• Max elements: The default limit for items in the cache. Set to 10,000 by default.
  • Eternal: When set to true, the items in the cache never expire. They must be removed manually. This setting overrides the Max idle time and Max life span settings.

Additional settings for configuring ColdFusion's connection to Redis and/or memcached are found here as well. This is necessary because unlike Ehcache and JCS, they do not come bundled with ColdFusion and require separate installation. Note that unlike switching the default cache engine, changing any of these settings requires restarting ColdFusion.

The default values listed here for each caching engine may be used by applications, even if that particular caching engine is not the default for the server. This is because applications have the ability to override the server-wide cache engine and use one of the other options. So, for example, if Ehcache is the default cache engine for the server, an application can override this and use JCS. In this example, the defaults listed in the ColdFusion Administrator for JCS would be used, unless they were also overridden at the application level. Let's take a look at how that is done.

Application Specific Cache Settings

Within your Application.cfc, two optional properties enable you to declare application specific cache settings:

  • this.cache.engine: Used to declare the caching engine for the application. Valid options for this property are ehcache, jcs, redis, memcached, or the name of a custom caching engine that you have configured. The specifics of configuring a custom caching engine are beyond the scope of this article, but if you're interested in learning more, the process is explained in this post. You can verify the caching engine being used by an application using the new cacheGetEngineProperties function, which returns a struct containing the name of the caching engine in use.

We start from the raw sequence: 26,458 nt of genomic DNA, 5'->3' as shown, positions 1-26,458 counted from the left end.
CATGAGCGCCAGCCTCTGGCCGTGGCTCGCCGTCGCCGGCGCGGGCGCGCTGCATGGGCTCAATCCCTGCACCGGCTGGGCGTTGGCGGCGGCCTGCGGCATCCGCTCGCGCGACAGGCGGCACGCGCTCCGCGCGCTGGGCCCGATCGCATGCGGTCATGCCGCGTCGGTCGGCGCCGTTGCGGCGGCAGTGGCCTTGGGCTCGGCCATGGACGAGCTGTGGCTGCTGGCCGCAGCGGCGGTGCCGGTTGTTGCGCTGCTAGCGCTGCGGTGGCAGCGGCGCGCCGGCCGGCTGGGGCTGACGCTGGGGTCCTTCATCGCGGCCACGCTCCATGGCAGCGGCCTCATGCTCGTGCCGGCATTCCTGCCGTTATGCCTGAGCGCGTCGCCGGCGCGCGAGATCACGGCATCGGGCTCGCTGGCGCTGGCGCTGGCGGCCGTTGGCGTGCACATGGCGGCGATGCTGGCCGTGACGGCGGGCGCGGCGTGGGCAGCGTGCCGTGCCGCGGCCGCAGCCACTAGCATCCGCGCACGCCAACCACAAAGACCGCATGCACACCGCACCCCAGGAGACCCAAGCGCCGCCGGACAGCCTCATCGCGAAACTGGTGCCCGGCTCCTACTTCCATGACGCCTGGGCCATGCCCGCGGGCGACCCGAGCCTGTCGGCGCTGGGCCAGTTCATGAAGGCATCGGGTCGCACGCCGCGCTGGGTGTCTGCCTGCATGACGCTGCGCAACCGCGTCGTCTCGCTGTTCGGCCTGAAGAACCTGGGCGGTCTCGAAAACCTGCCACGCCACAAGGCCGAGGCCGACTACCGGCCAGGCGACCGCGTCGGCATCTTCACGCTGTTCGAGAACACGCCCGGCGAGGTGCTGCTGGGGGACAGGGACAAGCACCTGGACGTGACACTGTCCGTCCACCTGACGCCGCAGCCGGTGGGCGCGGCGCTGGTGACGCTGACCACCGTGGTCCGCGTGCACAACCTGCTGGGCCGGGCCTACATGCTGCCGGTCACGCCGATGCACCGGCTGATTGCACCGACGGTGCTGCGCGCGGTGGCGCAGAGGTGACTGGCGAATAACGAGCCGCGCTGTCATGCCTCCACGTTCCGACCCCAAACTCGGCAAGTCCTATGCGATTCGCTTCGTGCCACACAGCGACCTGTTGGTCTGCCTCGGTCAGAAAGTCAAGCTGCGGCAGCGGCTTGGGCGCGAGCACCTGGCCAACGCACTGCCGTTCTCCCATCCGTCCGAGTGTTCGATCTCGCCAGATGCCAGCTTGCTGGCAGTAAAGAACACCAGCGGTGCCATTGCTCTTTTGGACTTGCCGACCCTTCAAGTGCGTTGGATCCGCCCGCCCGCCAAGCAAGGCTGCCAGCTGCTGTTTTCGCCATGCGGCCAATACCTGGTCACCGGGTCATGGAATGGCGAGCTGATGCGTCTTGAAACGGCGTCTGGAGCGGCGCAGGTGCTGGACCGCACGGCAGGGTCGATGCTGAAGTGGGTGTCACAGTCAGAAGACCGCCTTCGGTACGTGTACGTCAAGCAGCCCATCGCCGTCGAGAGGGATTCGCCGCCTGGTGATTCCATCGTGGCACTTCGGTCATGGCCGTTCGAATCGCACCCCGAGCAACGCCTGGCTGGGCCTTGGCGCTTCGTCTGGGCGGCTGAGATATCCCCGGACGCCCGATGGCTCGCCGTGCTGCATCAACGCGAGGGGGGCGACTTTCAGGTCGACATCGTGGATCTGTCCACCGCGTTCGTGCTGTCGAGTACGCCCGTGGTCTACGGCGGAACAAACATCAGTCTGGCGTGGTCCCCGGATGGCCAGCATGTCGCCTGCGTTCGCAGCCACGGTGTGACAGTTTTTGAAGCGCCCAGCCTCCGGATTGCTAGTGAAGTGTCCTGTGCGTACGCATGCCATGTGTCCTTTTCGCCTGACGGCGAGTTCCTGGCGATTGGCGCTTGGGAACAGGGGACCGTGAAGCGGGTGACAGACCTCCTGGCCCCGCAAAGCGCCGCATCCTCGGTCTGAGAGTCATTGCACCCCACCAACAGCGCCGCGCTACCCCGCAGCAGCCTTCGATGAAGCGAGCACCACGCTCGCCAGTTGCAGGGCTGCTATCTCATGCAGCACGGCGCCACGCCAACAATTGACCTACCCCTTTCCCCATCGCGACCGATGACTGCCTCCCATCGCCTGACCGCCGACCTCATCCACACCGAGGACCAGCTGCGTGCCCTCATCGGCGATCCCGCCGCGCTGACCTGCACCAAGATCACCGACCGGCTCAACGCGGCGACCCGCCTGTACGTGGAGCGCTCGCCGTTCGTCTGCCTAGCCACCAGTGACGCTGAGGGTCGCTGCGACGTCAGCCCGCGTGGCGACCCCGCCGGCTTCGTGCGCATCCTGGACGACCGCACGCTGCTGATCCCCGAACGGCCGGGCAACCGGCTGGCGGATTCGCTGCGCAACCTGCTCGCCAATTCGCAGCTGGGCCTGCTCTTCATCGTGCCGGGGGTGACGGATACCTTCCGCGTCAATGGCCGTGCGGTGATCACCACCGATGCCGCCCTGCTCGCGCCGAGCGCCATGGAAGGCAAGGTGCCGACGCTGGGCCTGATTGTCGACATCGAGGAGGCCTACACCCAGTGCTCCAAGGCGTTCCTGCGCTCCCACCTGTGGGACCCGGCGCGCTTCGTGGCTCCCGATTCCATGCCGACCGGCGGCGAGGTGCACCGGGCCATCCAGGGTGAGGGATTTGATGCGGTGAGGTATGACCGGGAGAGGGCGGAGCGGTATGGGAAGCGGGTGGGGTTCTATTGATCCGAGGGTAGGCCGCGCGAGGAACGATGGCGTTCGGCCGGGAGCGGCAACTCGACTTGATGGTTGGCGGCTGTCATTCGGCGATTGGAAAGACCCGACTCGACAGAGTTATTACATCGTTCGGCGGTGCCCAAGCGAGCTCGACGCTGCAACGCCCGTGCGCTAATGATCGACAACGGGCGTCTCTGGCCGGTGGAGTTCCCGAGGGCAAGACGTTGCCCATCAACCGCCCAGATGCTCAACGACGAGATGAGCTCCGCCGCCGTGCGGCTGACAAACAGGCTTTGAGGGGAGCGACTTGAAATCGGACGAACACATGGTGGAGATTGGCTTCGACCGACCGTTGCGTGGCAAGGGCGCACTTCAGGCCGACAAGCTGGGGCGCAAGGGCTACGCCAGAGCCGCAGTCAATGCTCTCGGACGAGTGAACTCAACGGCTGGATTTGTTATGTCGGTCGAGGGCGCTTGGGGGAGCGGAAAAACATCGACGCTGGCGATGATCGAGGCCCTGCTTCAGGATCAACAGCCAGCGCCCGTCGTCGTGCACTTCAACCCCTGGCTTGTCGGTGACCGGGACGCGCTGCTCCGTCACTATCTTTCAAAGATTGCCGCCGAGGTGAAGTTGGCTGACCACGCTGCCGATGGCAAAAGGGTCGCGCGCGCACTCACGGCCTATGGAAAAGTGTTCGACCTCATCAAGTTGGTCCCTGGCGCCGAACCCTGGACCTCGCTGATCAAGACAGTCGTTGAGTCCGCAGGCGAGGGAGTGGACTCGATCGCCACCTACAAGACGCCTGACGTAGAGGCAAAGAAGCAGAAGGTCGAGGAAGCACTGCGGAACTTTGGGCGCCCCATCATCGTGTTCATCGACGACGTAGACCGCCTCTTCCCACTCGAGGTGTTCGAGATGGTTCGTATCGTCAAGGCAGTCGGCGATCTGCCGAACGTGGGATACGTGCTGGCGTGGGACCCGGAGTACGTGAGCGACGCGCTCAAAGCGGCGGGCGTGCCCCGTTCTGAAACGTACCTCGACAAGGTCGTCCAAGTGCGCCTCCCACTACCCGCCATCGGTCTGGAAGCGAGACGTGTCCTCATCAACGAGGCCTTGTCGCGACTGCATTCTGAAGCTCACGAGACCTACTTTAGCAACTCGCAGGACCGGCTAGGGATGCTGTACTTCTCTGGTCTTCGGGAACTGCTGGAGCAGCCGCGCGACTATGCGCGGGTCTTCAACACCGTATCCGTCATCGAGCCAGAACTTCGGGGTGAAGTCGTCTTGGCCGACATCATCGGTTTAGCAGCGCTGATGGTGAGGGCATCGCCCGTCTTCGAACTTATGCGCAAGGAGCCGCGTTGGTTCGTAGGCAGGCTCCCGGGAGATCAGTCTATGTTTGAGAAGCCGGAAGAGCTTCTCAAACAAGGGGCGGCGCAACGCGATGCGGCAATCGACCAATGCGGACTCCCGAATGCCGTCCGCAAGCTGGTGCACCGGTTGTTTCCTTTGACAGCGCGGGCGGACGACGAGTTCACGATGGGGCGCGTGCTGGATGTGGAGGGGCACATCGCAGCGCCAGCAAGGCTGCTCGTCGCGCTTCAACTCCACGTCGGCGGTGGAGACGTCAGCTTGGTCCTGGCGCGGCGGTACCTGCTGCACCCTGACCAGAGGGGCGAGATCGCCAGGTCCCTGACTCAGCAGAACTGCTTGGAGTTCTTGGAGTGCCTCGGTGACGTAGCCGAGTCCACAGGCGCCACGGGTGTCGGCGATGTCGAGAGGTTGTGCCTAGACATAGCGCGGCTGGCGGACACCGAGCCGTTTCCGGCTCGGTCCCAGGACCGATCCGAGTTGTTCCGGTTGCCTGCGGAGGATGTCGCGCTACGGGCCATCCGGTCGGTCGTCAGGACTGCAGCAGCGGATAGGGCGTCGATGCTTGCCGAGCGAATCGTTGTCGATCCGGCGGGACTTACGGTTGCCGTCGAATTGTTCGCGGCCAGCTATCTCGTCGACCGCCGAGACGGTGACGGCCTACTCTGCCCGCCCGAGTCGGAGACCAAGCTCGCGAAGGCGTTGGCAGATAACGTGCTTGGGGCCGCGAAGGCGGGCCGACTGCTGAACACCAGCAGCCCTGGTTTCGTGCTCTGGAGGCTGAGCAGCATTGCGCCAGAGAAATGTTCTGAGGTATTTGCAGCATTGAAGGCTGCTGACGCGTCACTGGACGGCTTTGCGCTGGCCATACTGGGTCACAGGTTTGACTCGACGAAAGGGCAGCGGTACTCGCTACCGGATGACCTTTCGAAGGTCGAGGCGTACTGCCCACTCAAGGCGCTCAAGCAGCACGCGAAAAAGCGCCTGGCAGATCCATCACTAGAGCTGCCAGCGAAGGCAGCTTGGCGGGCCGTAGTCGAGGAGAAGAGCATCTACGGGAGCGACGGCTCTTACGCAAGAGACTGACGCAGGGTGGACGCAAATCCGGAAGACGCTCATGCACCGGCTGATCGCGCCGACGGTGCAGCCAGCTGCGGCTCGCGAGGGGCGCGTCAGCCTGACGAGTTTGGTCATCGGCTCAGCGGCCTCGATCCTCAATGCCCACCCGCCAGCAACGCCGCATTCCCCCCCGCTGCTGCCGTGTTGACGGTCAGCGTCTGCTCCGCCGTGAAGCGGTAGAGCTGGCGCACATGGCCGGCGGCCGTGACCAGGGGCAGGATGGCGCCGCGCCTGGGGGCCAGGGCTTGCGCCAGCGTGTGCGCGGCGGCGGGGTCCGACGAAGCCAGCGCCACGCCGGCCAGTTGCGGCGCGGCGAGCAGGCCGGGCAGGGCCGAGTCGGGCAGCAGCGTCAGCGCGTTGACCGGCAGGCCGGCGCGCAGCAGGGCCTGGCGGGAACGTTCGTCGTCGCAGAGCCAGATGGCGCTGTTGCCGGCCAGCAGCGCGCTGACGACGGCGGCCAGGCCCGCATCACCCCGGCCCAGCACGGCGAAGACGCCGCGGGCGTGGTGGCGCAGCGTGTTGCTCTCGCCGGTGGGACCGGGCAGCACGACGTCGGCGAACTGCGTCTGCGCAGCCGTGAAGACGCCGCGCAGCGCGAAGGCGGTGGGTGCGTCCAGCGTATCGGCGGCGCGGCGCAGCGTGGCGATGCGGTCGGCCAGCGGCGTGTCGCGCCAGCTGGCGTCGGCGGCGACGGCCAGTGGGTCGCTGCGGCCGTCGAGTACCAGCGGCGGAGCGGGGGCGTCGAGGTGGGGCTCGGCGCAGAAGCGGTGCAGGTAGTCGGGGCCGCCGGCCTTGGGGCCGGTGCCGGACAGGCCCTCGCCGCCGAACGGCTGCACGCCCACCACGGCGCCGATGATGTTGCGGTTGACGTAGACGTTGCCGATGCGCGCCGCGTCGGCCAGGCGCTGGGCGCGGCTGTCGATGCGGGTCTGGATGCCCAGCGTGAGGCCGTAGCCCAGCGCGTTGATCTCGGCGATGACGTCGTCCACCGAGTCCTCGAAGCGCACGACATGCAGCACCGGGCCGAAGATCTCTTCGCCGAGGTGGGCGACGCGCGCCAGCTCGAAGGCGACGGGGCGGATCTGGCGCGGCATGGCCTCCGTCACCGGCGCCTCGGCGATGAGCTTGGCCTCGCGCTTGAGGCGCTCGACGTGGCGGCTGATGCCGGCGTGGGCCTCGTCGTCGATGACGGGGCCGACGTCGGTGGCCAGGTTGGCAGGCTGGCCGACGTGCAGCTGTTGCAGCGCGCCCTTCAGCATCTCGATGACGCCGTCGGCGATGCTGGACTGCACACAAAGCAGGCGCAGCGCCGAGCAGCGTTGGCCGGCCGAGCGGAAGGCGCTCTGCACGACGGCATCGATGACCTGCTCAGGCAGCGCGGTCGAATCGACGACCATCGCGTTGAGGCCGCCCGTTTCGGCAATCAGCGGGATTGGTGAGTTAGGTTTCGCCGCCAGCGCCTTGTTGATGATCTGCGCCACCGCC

• this.cache.configfile: The path to a file containing the configuration properties for the caching engine. This can be absolute or relative to Application.cfc.

Here's a basic example of how a custom cache configuration might look within Application.cfc:

component { = "applicationSpecificCache";
    this.cache.engine = 'jcs';
    this.cache.configfile = "";

For JCS, memcached, and Redis, the file defined in this.cache.configfile should consist of simple key-value pairings, corresponding to the default server cache properties; here's an example:


Ehcache, on the other hand, is a bit more complex. Its application specific configuration is defined in an XML file, ehcache.xml. Here's an example configuration file, formatted so that you can see the four settings it shares with the other caching engines: